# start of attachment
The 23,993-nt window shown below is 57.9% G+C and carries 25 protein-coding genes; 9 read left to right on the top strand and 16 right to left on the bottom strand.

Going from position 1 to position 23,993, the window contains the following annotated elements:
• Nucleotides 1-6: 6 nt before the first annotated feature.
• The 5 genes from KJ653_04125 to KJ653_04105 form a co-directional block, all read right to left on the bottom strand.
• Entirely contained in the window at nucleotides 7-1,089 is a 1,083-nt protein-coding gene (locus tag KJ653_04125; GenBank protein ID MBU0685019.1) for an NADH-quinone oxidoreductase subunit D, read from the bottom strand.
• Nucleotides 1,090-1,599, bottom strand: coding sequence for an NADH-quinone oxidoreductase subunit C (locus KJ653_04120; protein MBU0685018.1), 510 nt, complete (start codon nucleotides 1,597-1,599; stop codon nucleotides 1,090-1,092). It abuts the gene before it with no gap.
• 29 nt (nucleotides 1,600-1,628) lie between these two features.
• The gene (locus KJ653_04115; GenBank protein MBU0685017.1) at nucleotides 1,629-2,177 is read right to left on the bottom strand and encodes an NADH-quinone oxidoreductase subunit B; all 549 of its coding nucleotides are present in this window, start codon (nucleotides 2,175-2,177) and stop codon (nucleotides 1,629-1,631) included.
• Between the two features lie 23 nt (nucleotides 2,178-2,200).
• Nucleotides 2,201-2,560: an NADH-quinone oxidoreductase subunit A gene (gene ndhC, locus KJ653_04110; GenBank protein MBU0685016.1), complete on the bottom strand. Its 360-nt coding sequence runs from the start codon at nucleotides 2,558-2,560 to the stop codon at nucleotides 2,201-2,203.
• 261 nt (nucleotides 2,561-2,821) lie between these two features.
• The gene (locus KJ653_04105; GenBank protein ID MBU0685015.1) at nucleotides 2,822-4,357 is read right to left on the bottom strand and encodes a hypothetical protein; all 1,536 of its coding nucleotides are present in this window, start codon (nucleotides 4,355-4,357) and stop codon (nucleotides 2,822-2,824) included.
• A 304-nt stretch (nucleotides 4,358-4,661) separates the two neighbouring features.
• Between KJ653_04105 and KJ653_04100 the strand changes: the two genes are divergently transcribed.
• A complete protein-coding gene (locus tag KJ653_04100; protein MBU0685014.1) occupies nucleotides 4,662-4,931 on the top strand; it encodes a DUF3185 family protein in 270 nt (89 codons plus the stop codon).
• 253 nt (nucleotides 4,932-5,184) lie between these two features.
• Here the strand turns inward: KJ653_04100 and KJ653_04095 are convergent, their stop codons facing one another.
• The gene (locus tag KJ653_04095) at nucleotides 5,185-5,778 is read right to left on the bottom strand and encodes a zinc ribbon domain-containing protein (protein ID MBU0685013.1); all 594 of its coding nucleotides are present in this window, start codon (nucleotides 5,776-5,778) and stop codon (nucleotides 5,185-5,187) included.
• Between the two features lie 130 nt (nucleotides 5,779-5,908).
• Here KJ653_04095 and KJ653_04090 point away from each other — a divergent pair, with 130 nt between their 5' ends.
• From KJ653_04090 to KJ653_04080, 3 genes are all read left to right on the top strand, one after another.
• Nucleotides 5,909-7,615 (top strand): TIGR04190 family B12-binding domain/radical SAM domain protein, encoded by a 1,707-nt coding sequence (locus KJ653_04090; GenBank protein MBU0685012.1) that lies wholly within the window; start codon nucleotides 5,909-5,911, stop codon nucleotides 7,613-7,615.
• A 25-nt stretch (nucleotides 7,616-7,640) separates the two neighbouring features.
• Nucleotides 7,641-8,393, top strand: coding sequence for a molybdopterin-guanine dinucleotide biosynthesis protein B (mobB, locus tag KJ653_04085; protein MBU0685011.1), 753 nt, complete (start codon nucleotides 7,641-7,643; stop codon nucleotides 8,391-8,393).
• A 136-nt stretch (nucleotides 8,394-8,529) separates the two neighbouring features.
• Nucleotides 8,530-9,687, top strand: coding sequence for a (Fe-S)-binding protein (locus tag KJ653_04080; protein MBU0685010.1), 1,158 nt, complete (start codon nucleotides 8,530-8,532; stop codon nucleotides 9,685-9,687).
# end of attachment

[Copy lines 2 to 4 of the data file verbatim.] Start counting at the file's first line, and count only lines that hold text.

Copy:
Going from position 1 to position 23,993, the window contains the following annotated elements:
• Nucleotides 1-6: 6 nt before the first annotated feature.
• The 5 genes from KJ653_04125 to KJ653_04105 form a co-directional block, all read right to left on the bottom strand.